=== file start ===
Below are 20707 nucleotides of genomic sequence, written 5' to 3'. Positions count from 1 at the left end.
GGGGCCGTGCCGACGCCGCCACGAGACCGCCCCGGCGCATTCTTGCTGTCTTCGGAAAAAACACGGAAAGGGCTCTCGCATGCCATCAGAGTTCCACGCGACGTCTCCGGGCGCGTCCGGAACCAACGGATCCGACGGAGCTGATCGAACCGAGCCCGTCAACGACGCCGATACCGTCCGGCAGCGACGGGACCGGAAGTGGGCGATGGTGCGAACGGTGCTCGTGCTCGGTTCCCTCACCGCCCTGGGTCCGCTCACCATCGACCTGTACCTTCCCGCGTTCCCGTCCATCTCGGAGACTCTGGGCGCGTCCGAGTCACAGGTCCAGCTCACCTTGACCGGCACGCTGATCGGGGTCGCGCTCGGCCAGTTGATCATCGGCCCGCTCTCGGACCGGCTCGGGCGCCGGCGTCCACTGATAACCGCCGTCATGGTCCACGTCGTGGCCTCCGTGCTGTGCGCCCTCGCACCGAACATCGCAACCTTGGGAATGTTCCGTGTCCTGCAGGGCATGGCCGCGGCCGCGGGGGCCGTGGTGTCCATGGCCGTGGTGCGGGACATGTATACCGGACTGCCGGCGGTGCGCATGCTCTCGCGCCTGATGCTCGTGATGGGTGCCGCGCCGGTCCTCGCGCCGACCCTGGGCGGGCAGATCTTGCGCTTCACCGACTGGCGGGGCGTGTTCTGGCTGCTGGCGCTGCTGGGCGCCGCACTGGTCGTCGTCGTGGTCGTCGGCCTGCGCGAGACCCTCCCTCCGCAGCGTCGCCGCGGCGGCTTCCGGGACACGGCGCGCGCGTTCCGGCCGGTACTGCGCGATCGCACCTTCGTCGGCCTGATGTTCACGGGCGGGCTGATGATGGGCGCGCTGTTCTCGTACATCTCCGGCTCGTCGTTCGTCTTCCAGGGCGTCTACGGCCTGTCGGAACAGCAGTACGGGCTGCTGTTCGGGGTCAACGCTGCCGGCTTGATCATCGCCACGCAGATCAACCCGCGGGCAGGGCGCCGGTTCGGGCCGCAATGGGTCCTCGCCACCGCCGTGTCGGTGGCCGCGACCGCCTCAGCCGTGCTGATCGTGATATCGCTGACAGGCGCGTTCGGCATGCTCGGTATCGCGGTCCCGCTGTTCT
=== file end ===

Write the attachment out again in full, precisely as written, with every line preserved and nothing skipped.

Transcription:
Below are 20707 nucleotides of genomic sequence, written 5' to 3'. Positions count from 1 at the left end.
GGGGCCGTGCCGACGCCGCCACGAGACCGCCCCGGCGCATTCTTGCTGTCTTCGGAAAAAACACGGAAAGGGCTCTCGCATGCCATCAGAGTTCCACGCGACGTCTCCGGGCGCGTCCGGAACCAACGGATCCGACGGAGCTGATCGAACCGAGCCCGTCAACGACGCCGATACCGTCCGGCAGCGACGGGACCGGAAGTGGGCGATGGTGCGAACGGTGCTCGTGCTCGGTTCCCTCACCGCCCTGGGTCCGCTCACCATCGACCTGTACCTTCCCGCGTTCCCGTCCATCTCGGAGACTCTGGGCGCGTCCGAGTCACAGGTCCAGCTCACCTTGACCGGCACGCTGATCGGGGTCGCGCTCGGCCAGTTGATCATCGGCCCGCTCTCGGACCGGCTCGGGCGCCGGCGTCCACTGATAACCGCCGTCATGGTCCACGTCGTGGCCTCCGTGCTGTGCGCCCTCGCACCGAACATCGCAACCTTGGGAATGTTCCGTGTCCTGCAGGGCATGGCCGCGGCCGCGGGGGCCGTGGTGTCCATGGCCGTGGTGCGGGACATGTATACCGGACTGCCGGCGGTGCGCATGCTCTCGCGCCTGATGCTCGTGATGGGTGCCGCGCCGGTCCTCGCGCCGACCCTGGGCGGGCAGATCTTGCGCTTCACCGACTGGCGGGGCGTGTTCTGGCTGCTGGCGCTGCTGGGCGCCGCACTGGTCGTCGTCGTGGTCGTCGGCCTGCGCGAGACCCTCCCTCCGCAGCGTCGCCGCGGCGGCTTCCGGGACACGGCGCGCGCGTTCCGGCCGGTACTGCGCGATCGCACCTTCGTCGGCCTGATGTTCACGGGCGGGCTGATGATGGGCGCGCTGTTCTCGTACATCTCCGGCTCGTCGTTCGTCTTCCAGGGCGTCTACGGCCTGTCGGAACAGCAGTACGGGCTGCTGTTCGGGGTCAACGCTGCCGGCTTGATCATCGCCACGCAGATCAACCCGCGGGCAGGGCGCCGGTTCGGGCCGCAATGGGTCCTCGCCACCGCCGTGTCGGTGGCCGCGACCGCCTCAGCCGTGCTGATCGTGATATCGCTGACAGGCGCGTTCGGCATGCTCGGTATCGCGGTCCCGCTGTTCT